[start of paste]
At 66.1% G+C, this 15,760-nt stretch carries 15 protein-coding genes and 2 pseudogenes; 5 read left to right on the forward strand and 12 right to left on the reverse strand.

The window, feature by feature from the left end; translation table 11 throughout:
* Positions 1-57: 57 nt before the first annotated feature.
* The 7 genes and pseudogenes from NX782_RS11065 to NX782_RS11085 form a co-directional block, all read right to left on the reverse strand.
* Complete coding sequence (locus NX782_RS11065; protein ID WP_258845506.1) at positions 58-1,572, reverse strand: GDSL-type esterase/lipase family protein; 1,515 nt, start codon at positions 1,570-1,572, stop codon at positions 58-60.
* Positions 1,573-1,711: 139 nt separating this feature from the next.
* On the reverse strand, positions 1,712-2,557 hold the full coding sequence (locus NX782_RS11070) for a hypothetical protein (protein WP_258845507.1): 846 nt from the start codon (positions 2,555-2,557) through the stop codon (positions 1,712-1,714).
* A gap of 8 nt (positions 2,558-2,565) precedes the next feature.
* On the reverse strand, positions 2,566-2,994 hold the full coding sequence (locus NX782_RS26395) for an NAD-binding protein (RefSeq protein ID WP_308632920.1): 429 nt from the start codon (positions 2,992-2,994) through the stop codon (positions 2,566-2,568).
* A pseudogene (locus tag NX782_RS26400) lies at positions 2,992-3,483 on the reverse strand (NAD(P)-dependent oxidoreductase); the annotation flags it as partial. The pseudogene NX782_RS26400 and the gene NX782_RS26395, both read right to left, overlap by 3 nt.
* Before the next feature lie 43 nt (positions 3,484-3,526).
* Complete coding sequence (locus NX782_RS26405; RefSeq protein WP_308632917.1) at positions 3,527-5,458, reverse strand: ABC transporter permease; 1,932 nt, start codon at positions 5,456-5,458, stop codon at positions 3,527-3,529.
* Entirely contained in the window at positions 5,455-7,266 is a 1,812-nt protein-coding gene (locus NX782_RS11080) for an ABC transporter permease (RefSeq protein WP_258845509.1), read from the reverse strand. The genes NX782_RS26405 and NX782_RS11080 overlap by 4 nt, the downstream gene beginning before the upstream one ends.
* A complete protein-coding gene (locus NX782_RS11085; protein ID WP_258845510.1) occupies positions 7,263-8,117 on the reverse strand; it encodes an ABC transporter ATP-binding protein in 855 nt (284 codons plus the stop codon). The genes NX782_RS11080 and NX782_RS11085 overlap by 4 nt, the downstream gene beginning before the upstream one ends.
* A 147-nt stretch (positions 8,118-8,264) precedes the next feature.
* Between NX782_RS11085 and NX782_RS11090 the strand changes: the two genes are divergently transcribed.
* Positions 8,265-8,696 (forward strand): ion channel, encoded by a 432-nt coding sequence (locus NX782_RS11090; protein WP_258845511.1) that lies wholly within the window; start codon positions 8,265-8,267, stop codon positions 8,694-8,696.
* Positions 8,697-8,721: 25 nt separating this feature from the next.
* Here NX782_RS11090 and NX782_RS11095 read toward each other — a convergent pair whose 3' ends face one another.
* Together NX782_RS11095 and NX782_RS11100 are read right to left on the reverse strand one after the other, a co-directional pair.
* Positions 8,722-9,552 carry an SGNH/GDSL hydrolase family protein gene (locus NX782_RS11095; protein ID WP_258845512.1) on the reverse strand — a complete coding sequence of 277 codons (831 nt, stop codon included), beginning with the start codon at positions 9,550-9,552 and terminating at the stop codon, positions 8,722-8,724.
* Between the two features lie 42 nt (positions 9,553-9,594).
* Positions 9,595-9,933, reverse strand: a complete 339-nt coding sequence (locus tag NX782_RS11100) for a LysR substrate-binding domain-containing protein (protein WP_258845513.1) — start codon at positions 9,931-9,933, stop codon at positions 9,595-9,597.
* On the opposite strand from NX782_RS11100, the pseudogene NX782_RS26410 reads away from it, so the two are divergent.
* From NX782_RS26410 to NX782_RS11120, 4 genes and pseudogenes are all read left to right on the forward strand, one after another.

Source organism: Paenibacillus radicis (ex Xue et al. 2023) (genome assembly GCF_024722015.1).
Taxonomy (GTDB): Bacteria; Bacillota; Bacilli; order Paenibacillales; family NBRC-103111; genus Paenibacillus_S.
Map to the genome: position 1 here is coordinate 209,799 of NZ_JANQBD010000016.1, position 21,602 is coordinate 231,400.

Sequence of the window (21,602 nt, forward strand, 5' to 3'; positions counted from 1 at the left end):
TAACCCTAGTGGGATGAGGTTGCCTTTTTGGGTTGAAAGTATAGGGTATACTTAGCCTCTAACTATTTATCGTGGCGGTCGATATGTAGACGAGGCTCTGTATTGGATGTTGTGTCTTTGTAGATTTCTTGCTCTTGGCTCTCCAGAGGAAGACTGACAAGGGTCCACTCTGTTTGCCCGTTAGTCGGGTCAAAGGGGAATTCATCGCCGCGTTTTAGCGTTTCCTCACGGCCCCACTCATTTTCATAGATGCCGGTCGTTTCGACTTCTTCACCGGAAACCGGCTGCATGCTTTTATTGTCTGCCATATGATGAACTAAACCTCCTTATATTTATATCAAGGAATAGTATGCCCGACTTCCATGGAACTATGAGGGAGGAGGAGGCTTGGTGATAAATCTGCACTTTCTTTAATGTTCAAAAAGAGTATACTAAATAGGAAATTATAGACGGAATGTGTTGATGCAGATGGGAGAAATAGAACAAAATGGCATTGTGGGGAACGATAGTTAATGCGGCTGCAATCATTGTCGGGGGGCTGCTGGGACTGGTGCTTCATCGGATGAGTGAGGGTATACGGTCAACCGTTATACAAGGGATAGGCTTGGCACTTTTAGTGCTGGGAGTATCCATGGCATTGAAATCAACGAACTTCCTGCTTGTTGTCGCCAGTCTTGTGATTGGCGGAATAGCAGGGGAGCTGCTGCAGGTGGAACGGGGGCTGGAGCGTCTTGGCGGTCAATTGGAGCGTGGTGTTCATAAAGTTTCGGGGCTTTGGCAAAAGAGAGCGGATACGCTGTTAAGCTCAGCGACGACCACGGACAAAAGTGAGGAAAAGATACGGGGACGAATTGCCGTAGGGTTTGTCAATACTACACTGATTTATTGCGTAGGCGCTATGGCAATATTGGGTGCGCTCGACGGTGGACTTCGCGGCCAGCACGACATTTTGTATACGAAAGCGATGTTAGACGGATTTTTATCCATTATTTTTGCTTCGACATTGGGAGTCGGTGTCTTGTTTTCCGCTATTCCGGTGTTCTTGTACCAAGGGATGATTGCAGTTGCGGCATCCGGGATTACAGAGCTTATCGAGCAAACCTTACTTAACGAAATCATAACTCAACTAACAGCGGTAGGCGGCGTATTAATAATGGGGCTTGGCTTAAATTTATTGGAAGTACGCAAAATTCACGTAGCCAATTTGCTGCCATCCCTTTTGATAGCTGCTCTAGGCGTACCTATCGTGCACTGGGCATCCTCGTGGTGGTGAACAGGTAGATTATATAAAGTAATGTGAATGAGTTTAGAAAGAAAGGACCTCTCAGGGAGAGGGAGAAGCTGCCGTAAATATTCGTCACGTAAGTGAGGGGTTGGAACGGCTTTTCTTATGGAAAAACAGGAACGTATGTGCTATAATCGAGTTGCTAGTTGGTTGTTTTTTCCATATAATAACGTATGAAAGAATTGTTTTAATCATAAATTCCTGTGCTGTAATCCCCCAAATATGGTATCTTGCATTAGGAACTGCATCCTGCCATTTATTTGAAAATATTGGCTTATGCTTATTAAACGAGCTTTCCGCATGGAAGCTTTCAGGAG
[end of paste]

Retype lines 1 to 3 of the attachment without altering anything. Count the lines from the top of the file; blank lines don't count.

At 66.1% G+C, this 15,760-nt stretch carries 15 protein-coding genes and 2 pseudogenes; 5 read left to right on the forward strand and 12 right to left on the reverse strand.

The window, feature by feature from the left end; translation table 11 throughout:
* Positions 1-57: 57 nt before the first annotated feature.